Maybe they could do with some more reds, pinks, and browns.

Some Colors Don't Layer and Mix Well

When testing out these pencils I noticed that there are big differences between the texture of the cores. Some are quite creamy and blend well, others are quite hard and don't dive off their pigment easily.

This makes it difficult to layer and mix certain colors.

A Little Too Soft for Fine Details

The Colorsoft pencils have a softer core than average, but the core is also more brittle than average, making them not a great fit for drawing tiny details as the sharp tip easily breaks when a bit of pressure is applied.

Final Thoughts

These pencils have a great build quality, but for the rest, they are quite average. They don't excel at anything, but they also don't fall behind too much on anything. In short, they are a great allrounder.

Read my full review here.

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4. Arteza Pro Series Colored Pencils

Low Priced Top-Tier Colored Pencils

Arteza Pro Series colored pencils are one of the cheapest colored pencils out there. However, that doesn't mean they are also one of the worst pencils out there.

They are a great option for artists who are on a tight budget.

Great Build Quality

The Arteza Pro Series pencils have a pretty good construction, protecting the core as well as possible. 

And the core is quite strong as well making them great for burnishing. And they don't break easily when sharpening.

Very Vibrant Colors

These pencils are one of the most vibrant colored pencils out there, very much competing with the color vibrancy of the Polychromos.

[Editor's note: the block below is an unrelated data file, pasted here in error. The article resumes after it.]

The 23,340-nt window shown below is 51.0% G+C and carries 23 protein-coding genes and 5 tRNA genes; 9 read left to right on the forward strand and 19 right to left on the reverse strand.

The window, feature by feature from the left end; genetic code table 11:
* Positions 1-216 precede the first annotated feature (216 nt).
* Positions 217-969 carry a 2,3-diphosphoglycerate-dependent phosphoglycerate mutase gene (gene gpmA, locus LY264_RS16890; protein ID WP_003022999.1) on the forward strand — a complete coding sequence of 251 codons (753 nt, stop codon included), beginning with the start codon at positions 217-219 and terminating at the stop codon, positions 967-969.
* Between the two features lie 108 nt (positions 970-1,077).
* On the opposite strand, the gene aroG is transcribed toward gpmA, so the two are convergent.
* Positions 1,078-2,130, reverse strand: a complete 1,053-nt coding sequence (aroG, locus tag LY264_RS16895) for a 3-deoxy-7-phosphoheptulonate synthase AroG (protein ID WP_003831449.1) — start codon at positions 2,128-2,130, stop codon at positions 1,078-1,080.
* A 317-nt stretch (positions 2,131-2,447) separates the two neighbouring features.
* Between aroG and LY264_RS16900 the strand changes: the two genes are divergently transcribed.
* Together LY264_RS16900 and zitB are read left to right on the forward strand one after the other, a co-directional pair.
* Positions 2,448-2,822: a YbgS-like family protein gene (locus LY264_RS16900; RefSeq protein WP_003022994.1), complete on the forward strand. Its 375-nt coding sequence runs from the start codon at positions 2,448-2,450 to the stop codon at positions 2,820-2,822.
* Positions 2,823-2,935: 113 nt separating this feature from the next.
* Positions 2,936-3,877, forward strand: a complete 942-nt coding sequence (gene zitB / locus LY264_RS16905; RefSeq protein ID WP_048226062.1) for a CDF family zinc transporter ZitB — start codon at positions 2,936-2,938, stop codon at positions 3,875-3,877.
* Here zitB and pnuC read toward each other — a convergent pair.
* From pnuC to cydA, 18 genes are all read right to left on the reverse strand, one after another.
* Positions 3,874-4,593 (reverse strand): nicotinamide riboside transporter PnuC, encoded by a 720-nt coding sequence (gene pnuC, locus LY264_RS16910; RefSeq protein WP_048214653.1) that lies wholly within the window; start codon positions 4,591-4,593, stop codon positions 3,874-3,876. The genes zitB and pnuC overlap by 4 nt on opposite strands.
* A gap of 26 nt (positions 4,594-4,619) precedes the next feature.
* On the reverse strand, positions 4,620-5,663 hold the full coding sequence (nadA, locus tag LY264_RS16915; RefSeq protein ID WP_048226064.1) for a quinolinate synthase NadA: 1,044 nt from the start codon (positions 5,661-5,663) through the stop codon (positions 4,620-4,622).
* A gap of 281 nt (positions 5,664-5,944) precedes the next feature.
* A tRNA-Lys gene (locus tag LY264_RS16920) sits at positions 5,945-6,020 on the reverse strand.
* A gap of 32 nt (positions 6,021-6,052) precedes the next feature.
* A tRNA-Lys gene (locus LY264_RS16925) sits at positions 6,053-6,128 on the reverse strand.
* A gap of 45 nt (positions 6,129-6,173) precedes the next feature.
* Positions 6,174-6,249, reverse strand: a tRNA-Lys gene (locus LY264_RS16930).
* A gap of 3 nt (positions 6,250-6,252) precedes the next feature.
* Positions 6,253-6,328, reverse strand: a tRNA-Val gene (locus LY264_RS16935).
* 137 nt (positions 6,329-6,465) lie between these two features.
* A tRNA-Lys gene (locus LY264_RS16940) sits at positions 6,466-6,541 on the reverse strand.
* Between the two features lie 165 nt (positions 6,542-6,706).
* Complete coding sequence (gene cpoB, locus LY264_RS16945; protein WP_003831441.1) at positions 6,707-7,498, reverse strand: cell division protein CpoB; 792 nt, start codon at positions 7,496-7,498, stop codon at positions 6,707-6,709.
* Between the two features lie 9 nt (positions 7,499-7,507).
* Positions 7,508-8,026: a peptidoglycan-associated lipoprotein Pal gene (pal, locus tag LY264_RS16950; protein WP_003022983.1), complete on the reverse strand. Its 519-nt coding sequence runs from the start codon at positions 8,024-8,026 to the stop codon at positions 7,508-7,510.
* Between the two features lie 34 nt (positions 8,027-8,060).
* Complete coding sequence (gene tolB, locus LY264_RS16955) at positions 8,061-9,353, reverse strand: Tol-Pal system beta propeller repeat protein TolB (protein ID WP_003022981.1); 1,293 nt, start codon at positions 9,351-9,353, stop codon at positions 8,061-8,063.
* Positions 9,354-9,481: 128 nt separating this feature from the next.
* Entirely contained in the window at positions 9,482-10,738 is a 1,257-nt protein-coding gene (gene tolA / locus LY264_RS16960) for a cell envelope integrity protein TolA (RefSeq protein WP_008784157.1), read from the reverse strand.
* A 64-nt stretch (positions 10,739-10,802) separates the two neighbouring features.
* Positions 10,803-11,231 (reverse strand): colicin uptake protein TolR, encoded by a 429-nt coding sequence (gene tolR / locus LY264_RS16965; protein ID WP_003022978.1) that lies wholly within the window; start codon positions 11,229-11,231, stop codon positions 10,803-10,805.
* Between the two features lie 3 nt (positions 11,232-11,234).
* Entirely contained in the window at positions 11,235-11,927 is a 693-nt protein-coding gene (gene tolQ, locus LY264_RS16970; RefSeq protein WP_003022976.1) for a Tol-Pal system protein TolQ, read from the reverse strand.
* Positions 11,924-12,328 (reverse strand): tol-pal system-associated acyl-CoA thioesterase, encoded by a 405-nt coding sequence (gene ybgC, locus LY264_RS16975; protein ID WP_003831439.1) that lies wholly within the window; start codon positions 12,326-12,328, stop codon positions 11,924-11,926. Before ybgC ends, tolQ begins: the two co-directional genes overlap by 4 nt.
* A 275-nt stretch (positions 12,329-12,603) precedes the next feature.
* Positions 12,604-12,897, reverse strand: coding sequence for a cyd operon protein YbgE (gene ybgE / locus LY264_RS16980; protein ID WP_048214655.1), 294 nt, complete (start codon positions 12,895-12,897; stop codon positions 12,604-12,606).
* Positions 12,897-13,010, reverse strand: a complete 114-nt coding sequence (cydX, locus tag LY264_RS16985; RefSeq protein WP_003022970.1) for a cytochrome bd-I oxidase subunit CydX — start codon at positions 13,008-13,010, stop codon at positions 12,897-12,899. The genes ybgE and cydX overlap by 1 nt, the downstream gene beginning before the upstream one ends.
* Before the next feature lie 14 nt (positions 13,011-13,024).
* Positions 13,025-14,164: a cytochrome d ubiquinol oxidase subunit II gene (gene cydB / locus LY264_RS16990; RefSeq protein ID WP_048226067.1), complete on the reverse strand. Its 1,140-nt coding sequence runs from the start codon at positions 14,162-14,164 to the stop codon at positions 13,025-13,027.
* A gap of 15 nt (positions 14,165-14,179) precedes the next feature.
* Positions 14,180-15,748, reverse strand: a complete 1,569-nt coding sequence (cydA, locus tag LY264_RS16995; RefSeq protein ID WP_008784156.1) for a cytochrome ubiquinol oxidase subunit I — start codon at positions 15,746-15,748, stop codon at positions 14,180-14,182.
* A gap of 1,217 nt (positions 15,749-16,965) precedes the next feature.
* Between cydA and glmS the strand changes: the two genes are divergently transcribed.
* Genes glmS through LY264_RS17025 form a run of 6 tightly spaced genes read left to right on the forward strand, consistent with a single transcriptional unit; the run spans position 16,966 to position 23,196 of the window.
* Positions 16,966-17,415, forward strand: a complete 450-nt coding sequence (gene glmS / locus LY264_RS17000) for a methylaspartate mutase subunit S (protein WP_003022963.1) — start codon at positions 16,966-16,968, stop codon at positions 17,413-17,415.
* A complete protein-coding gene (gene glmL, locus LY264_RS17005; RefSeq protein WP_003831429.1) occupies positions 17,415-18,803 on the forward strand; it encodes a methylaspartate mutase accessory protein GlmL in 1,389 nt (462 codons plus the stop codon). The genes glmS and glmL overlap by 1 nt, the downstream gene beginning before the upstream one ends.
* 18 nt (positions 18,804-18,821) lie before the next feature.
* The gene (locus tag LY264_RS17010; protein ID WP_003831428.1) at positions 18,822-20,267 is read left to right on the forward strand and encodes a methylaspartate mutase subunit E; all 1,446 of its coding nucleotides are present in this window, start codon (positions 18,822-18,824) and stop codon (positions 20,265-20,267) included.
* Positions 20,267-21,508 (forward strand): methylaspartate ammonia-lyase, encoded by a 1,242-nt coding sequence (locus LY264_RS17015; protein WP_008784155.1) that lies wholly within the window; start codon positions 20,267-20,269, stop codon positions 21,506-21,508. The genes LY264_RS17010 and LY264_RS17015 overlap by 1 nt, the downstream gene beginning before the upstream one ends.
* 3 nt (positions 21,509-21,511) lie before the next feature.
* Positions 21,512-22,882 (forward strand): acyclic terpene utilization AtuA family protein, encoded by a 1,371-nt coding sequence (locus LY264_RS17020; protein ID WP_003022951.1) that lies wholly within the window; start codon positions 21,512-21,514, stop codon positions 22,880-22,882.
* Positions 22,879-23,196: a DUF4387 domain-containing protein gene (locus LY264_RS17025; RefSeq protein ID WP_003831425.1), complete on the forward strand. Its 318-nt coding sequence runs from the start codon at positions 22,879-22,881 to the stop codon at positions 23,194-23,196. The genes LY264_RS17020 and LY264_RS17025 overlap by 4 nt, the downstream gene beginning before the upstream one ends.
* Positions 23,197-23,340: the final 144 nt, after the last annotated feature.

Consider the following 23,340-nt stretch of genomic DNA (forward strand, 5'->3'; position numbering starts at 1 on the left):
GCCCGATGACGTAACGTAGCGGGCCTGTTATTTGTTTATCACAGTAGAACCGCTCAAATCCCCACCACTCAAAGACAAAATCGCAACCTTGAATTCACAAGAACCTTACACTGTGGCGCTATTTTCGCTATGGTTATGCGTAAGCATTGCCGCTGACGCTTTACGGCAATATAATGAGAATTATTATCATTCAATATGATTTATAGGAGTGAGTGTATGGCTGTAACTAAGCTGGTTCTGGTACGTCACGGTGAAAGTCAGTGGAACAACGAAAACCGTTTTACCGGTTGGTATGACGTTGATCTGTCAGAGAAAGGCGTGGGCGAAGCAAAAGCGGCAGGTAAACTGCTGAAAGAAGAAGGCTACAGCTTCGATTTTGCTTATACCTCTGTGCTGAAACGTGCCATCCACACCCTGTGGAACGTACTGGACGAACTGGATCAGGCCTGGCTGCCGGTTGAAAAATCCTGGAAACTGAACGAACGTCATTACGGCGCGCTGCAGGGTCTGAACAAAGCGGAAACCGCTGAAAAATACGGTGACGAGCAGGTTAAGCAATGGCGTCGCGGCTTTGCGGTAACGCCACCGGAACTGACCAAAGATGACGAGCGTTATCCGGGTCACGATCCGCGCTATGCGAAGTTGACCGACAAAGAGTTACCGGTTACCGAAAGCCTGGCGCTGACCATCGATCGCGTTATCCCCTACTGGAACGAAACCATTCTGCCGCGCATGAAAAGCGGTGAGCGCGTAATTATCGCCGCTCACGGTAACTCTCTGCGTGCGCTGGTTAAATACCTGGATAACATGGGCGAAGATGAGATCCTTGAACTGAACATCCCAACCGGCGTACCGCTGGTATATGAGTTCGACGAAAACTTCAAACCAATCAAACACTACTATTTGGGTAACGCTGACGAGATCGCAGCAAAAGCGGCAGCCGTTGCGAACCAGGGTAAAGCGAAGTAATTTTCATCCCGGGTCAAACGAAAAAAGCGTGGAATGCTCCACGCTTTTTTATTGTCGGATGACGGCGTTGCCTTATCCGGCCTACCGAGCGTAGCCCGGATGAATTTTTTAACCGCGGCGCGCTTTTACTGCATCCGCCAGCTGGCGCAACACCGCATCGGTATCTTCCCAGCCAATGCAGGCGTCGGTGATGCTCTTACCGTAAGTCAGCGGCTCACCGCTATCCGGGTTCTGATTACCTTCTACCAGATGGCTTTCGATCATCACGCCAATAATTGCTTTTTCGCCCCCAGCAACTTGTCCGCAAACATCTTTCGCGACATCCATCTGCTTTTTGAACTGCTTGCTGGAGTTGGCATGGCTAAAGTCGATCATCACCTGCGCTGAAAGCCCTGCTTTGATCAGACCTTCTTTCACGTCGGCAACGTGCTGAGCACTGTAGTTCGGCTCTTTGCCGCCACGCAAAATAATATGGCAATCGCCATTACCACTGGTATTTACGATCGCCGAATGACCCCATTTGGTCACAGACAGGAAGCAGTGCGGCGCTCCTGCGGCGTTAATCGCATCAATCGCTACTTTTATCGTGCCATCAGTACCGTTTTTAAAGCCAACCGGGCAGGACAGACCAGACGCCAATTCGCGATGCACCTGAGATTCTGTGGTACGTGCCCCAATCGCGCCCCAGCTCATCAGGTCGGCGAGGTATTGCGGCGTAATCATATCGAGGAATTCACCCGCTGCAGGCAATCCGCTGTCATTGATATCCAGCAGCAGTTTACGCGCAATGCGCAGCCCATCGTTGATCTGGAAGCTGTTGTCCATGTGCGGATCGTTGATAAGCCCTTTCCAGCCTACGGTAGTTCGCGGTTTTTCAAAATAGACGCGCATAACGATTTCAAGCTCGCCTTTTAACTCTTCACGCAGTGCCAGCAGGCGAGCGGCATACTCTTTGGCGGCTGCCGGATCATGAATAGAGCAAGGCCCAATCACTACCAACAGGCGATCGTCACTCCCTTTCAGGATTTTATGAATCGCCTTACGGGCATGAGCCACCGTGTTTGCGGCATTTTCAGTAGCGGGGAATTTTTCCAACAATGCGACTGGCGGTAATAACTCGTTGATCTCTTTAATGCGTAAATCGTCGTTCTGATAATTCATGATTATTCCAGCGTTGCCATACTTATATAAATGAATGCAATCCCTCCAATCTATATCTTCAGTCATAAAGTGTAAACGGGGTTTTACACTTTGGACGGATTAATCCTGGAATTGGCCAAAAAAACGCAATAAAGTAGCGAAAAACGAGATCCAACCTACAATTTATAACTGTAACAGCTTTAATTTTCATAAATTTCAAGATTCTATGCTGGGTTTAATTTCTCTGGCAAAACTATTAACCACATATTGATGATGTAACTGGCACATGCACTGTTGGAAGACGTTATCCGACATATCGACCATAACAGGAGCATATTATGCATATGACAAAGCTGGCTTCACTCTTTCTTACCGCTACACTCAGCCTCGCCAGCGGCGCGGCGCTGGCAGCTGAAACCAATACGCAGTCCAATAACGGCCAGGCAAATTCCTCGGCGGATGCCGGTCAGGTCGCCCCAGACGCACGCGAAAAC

While many colors are beautifully intense, there are not many earthy tones...

Easy to Blend

The Arteza Pro Series pencils are surprisingly easy to blend, especially as they are so cheap.

You can easily create a smooth color transition, even on very textured paper.

Mixing new colors is also a piece of cake and they look solid and smooth too.

Okay Color Range

The Pro Series colored pencils are available in 72 colors which could be enough for most use cases.

However, I find that there are not enough skin tones, browns, and other earthy tones and way too many yellows and oranges.

But apart from that it's an okay color selection.

Fade-Resistant Pigments

Each pencil has a lightfastness rating with + being the lowest and +++ being the highest. 12 pencils are + rated, 20 pencils ++, and 40 pencils +++.

I have to say I don't what the scale is they base these ratings on, so I'm not able to tell how lightfast they are.

Final Thoughts

The Arteza Pro Series colored pencils are perfect for artists who have a low budget but do want to get top-tier performance from their colored pencils.

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5. Koh-I-Noor Polycolor Artists' Colored Pencils

Effortless Blending with Great Build Quality

The Czech-made Koh-i-Nor Polycolor Artists' Colored Pencils are the last, but definitely not least cheap colored pencils on this list.

Great Build Quality

The Polycolor pencils have a thick wooden barrel that protects the core pretty well. The lead is also nice and thick and doesn't break easily.

The barrel is hexanol shaped which means they won't roll off your table when you're drawing.

Bright and Opaque Pigments

These pencils have great coverage and are very vibrant. The way they lay down is very similar to the Prismacolor Premier pencils. They apply very smoothly and are a blast to color with.

Great for Blending

Not only do the Polycolor pencils lay down very very smoothly, they also blend effortlessly, just like the Prismacolors. This makes them great for drawing subjects with intricate color transitions like portraits.

Good Color Range

The Koh-i-Noor Polycolor pencils are available in 92 colors which cover most of the spectrum. Although they lack skin tones and darker reds. Apart from that it's pretty well spread.